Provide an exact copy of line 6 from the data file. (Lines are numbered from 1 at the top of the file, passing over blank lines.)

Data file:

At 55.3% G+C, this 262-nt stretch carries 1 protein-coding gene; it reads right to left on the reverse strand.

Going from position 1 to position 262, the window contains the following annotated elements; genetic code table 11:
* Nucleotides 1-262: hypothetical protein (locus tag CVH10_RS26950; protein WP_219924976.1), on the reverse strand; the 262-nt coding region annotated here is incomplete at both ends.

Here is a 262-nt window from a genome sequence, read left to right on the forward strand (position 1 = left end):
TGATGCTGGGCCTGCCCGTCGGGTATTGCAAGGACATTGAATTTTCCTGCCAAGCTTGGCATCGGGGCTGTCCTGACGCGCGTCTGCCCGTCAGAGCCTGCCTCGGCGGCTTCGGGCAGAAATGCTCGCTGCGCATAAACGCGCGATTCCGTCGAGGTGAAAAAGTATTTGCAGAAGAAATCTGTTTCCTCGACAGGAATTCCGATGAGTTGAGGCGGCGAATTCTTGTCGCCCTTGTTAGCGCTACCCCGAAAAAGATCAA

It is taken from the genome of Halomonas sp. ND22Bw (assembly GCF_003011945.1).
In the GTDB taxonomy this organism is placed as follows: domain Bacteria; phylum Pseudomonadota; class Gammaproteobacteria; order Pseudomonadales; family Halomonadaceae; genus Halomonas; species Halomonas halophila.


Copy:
It is taken from the genome of Halomonas sp. ND22Bw (assembly GCF_003011945.1).